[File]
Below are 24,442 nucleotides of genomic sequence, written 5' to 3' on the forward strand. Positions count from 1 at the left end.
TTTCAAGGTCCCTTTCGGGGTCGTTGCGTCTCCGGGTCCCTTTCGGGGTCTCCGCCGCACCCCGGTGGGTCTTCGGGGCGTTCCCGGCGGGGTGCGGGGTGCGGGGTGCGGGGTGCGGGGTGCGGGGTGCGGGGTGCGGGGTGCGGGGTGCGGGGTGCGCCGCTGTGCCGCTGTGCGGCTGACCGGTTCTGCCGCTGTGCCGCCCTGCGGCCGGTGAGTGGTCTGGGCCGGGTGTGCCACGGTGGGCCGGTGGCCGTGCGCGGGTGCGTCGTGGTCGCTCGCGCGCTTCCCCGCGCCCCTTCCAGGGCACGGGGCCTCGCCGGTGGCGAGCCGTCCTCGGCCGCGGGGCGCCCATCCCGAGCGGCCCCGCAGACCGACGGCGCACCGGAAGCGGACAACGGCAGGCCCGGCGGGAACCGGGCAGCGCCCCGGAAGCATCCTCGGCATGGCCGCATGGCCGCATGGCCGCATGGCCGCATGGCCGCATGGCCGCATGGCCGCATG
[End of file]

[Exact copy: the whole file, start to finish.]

Below are 24,442 nucleotides of genomic sequence, written 5' to 3' on the forward strand. Positions count from 1 at the left end.
TTTCAAGGTCCCTTTCGGGGTCGTTGCGTCTCCGGGTCCCTTTCGGGGTCTCCGCCGCACCCCGGTGGGTCTTCGGGGCGTTCCCGGCGGGGTGCGGGGTGCGGGGTGCGGGGTGCGGGGTGCGGGGTGCGGGGTGCGGGGTGCGGGGTGCGGGGTGCGCCGCTGTGCCGCTGTGCGGCTGACCGGTTCTGCCGCTGTGCCGCCCTGCGGCCGGTGAGTGGTCTGGGCCGGGTGTGCCACGGTGGGCCGGTGGCCGTGCGCGGGTGCGTCGTGGTCGCTCGCGCGCTTCCCCGCGCCCCTTCCAGGGCACGGGGCCTCGCCGGTGGCGAGCCGTCCTCGGCCGCGGGGCGCCCATCCCGAGCGGCCCCGCAGACCGACGGCGCACCGGAAGCGGACAACGGCAGGCCCGGCGGGAACCGGGCAGCGCCCCGGAAGCATCCTCGGCATGGCCGCATGGCCGCATGGCCGCATGGCCGCATGGCCGCATGGCCGCATGGCCGCATG